An AOM contains observations that auditors want a particular government agency to explain, justify and substantiate with documents within 60 to 90 days.
Ombudsman Samuel Martires has found probable cause to file graft charges against former Procurement Service-Department of Budget and Management, or PS-DBM, officials and Pharmally executives over Covid-19 purchases.
Graft buster Martires, thus, is seeking reforms to the procurement law amid the PS-DBM controversy.
The move of the Ombudsman vindicated the eight-part series of this column entitled: “PS-DBM is a catastrophe.”
The Office of the Ombudsman has found probable cause to file graft charges against former PS-DBM undersecretary Lloyd Cristopher Lao, former PS-DBM procurement group director and now Overall Deputy Ombudsman Warren Rex Liong, and other officials for their involvement in the irregular procurement of Covid-19 test kits from Pharmally Pharmaceutical Corporation.
The 14 August 2023 decision signed by Martires called for the filing of three graft charges against Lao, Liong, and PS-DBM Procurement Management Officer Paul Jasper de Guzman and Pharmally executives Mohit Dargani, Lincoln Ong, Huang Tsu Yen and Justin Garado.
Martires wants the PS-DBM abolished for, according to him, corrupt practices.
The PS-DBM was created during the time of President Ferdinand Marcos Sr. to solve the problem of supplies but this was abused, Martires noted.
Now do not mistake an audit observation memorandum for an annual audit report.
An AOM contains observations that auditors want a particular government agency to explain, justify and substantiate with documents within 60 to 90 days. Hence, it is preliminary and tentative finding that may be explained in the course of an audit.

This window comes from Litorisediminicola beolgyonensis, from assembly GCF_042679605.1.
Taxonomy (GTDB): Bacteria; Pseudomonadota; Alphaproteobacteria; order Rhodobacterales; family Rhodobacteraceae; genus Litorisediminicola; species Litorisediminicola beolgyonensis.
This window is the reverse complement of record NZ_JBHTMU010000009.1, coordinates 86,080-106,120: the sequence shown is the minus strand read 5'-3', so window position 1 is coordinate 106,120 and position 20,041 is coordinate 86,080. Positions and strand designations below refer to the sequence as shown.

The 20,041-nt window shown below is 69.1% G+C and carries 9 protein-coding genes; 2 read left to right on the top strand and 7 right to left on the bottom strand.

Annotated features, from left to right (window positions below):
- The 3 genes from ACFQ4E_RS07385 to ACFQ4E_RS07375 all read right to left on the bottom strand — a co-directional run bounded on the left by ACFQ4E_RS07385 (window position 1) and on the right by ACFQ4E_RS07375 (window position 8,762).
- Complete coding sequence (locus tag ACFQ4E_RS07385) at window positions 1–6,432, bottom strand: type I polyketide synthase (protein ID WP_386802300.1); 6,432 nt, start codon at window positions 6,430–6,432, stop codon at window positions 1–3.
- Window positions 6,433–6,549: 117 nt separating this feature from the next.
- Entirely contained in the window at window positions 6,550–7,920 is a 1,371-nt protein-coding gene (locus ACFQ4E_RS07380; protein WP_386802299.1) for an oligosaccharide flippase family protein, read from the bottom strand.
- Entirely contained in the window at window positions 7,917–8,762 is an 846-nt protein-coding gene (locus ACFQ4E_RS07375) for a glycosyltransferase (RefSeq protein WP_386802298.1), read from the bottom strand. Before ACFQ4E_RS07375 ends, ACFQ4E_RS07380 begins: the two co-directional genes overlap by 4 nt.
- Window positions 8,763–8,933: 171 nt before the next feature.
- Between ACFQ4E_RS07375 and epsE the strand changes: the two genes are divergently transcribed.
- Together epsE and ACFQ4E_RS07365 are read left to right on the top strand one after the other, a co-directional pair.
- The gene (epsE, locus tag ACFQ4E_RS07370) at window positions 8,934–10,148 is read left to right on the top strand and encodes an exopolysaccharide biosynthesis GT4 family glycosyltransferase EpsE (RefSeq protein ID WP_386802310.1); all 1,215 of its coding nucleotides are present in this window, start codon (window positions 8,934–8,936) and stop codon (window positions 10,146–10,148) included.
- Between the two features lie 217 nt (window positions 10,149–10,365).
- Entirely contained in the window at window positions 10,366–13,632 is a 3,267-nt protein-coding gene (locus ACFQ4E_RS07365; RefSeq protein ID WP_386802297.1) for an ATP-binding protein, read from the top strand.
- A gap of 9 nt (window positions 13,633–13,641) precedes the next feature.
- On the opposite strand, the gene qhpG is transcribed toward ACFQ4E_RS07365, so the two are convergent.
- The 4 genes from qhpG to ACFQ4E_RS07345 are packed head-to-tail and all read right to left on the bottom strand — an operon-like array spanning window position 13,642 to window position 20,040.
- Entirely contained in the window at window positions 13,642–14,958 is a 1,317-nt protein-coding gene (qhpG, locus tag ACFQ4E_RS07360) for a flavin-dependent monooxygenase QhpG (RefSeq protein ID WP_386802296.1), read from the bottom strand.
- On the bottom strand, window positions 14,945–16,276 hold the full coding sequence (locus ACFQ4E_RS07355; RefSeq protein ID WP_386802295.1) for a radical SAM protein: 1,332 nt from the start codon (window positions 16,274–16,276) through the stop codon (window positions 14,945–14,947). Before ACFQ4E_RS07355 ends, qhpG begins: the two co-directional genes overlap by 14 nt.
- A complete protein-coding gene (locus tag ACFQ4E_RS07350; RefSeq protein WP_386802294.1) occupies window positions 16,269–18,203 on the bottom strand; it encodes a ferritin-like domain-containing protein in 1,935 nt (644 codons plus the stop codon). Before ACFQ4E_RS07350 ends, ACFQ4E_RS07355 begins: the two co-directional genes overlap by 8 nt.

It is when the AOM is not satisfactorily explained or justified that the Commission on Audit considers it a finding and it would be put in the annual audit report, which is published and posted on the CoA website that is accessible to the public.
Martires made his unsolicited suggestion not to publish AOMs during a House hearing on his office’s budget, saying that it would prevent the public from prejudging those involved.
A regular provision in the yearly General Appropriations Act requires government agencies and state corporations to submit audited financial statements, annual audit reports and reports on the utilization of their funds to the Department of Budget and Management and Congress or to post these on their websites.
The AOM came to public and global prominence when a compilation of audit observation memoranda, including the findings on the P67-billion DoH funds for Covid-19, was released as the annual audit report on the accounts and financial operations of the Department of Health for calendar year ending 31 December 2020.
This drew an immediate public statement from former CoA commissioner Heidi Mendoza — from her exalted post as Deputy Secretary General of the United Nations for Internal Control Oversight — saying that the CoA audit report had gone through the formal process of review and approval. This was reported by local media on 18 August 2021.
The report, “Heidi Mendoza: Release of CoA findings on P67-billion DoH funds not premature,” brought her to global prominence, showing indeed that she was a “glorified incompetent.”
The assertion globally by Mendoza that the release of AOMs as audit reports was not premature did not sit well with the rank and file of the CoA.
Retired and senior auditors of the commission opined that the sudden emergence of Heidi Mendoza, Grace Pulido Tan and Michael Aguinaldo, who refused to obey the president, and Senators Risa Hontiveros, Franklin Drilon, Richard Gordon and Kiko Pangilinan who were the discordant choral voices against the government was part of a grand conspiracy to embarrass President Duterte before the president of the United States and the whole world and to destabilize his administration.
There are many other valid reasons why AOMs should not be published.
(To be continued)
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